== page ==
Ahead of International Women’s Day 2021, a number of Fletcherians shared their thoughts. Here’s what Senior Solicitor, Hannah Luscombe had to say:
What is your greatest achievement as a woman?
On 15th October 2017 I ran the Manchester Half Marathon with 14 colleagues at Fletchers Solicitors. I had never run before and the idea of running gave me flashbacks of loathed cross-country PE lessons in school! It dawned on me after signing up what a huge challenge this would be for me personally. I struggled to run even 2km on my first run, let alone 13 miles! However, I was motivated to take on the challenge to raise money for a charity helping tackle homelessness in Manchester and I was determined to run the entire distance given the sponsorship I received. I trained several times a week and completed long runs on Sundays. Training took over my life for 4-5 months and as a team we raised £4,255 including gift aid for the charity. I was very proud when I crossed the finish line and it was a fantastic teambuilding experience. A phobia of running has also turned into an enjoyable hobby, and I now enjoy running (for fun!) with a small group of my neighbours.
What is the biggest barrier you have overcome as a woman?
There are many studies which show a fear of failure is significantly more prevalent in women than men and that such fears can impact their career development and decisions, presenting a barrier to women. As a perfectionist combined with a legal education that included learning about case law where things have often gone wrong and examples of solicitors being “struck off”, I started out in practice with a relentless fear of making a mistake. I was convinced that if I made any mistake, that my career in law would be over. However, it is inevitable that mistakes are made – we are all human – and nobody is immune from failing at some point. I have personally learned that failing is a key part of success, personal growth, and progression. My mentor at Fletchers Solicitors once told me that if you never make a mistake, then you are not moving forwards or pushing yourself enough, which really helped me change my outlook on failure.
Can you give an example of a time you have challenged sexism/misogyny?
I can only speak of my own experiences and I have been fortunate not to have particularly experienced sexism / misogyny at work. I trained and subsequently qualified as a solicitor at a law firm with an all-female board of directors and most of my managers throughout my career have been women. It is possible that certain areas of law attract more women, as I also recall when I applied for vacation schemes and training contracts in personal injury and clinical negligence firms that most of the applicants were women.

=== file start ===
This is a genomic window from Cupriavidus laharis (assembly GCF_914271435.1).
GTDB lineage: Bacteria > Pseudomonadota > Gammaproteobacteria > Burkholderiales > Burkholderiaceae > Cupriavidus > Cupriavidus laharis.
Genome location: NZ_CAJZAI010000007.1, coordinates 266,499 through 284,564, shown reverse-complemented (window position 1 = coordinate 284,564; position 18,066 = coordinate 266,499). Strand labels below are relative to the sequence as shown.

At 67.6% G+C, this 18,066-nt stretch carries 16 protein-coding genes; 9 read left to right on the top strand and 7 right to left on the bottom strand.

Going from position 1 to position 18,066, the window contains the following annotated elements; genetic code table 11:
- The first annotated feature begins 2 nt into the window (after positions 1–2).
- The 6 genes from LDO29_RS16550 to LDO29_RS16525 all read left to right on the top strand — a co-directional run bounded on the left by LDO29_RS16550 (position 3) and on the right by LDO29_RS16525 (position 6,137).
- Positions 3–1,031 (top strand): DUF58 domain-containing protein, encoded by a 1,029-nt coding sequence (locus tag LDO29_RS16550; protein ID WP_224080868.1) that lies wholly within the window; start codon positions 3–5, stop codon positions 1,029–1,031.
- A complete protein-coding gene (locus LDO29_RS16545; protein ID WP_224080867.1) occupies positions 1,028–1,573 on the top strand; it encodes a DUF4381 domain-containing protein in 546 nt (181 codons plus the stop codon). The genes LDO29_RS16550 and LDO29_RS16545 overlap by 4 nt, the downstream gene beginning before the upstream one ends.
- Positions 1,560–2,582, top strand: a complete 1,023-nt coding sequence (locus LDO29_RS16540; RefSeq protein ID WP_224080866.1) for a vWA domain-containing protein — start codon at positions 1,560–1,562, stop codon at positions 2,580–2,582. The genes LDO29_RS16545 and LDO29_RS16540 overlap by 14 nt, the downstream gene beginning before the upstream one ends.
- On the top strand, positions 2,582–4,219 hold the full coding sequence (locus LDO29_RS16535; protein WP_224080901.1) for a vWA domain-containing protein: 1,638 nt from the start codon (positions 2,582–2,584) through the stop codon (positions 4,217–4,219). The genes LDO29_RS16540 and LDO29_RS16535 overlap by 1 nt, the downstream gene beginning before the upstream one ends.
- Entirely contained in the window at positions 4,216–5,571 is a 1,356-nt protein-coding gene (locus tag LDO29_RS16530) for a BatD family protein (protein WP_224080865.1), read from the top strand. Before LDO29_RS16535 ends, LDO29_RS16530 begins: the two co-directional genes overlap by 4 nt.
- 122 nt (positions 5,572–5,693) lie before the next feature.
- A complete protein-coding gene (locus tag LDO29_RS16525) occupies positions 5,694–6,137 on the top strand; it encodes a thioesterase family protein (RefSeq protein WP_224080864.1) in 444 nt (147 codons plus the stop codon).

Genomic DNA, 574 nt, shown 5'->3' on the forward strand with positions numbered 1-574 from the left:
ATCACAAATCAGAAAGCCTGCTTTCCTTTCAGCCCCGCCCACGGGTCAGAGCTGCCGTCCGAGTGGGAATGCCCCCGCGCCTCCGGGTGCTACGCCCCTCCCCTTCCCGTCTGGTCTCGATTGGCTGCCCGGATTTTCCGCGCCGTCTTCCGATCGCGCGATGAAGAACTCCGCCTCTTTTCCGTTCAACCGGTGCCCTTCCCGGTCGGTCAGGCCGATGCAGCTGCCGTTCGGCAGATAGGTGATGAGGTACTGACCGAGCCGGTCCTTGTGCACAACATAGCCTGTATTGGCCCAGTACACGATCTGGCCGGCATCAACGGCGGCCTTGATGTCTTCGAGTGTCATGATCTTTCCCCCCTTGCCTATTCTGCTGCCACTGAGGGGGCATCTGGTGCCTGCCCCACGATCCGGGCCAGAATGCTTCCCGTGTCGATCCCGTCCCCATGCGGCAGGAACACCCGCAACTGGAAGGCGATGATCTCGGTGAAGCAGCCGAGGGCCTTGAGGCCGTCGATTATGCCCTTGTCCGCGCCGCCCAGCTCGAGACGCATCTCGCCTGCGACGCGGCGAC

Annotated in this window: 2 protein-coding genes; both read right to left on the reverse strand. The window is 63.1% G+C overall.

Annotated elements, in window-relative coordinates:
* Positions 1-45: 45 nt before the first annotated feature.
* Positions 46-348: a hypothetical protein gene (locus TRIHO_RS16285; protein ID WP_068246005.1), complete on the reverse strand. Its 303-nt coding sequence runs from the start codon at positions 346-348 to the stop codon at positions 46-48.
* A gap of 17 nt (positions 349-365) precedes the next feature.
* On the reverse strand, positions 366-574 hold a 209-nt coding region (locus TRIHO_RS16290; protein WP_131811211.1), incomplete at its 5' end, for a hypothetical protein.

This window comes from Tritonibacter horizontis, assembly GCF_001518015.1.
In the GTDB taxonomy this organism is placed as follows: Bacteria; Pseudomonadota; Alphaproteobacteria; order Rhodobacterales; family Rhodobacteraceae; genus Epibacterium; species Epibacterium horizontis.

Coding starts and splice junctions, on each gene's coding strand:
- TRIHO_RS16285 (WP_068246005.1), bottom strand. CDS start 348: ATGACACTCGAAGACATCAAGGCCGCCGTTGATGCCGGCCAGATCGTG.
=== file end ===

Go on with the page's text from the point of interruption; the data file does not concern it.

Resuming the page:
Since moving to Fletchers in early 2017, I have predominantly had women managers and only had a very positive experience at the company where the culture and values of the firm prevail, and progression is fair and merit based. Our CEO, Alex Hatchman, is a woman and her inspirational leadership resulted in her being the first person to win a national legal award for Excellence in Practice Management.
What is your advice to young women on how to challenge sexism /misogyny they may encounter?
Whilst I did not intentionally set out to join a law firm with an all-female board at the start of my career (it was not something that I may necessarily have thought about at the time), my experience at the firms I have worked for would now lead me to consider and research whether a firm I was joining had adequate representation of women in leadership roles and their gender pay gap data.
If women do encounter sexism / misogyny, it is important that they tell someone about their experience to be supported. My advice would be to speak to their manager. If this is not possible, then speak to a trusted colleague or friend/family member.
What do you think makes a good ally to women? Or, do you have any allies in your own life/how have they supported you?
A good ally is someone who gives you confidence and champions you, someone that would speak out and support you. I have fantastic team members, colleagues, managers, and mentors that I would feel comfortable talking to, knowing that I would be supported and listened to. I have benefited a lot from mentoring at Fletchers and Ed Fletcher, our previous CEO, was a wonderful mentor to me. As well as dedicating his own time to me, he arranged for me to spend some time with several women role models in the firm which was extremely valuable. I have also benefited from having supportive managers who I would feel comfortable talking to.
Who are the inspirational women you look up to in your life? Are there any fellow Fletcherians who you consider inspirational?
This was a really difficult question, as I feel surrounded by inspirational women every day! From the fellow women in my team, to other team leaders and the management team, there is no shortage of incredible women role models. I have been able to learn so much from everybody I have worked with, especially my immediate managers, Kathryn Sharkey and Johanna Thompson, who truly have the ability to bring out the best in people.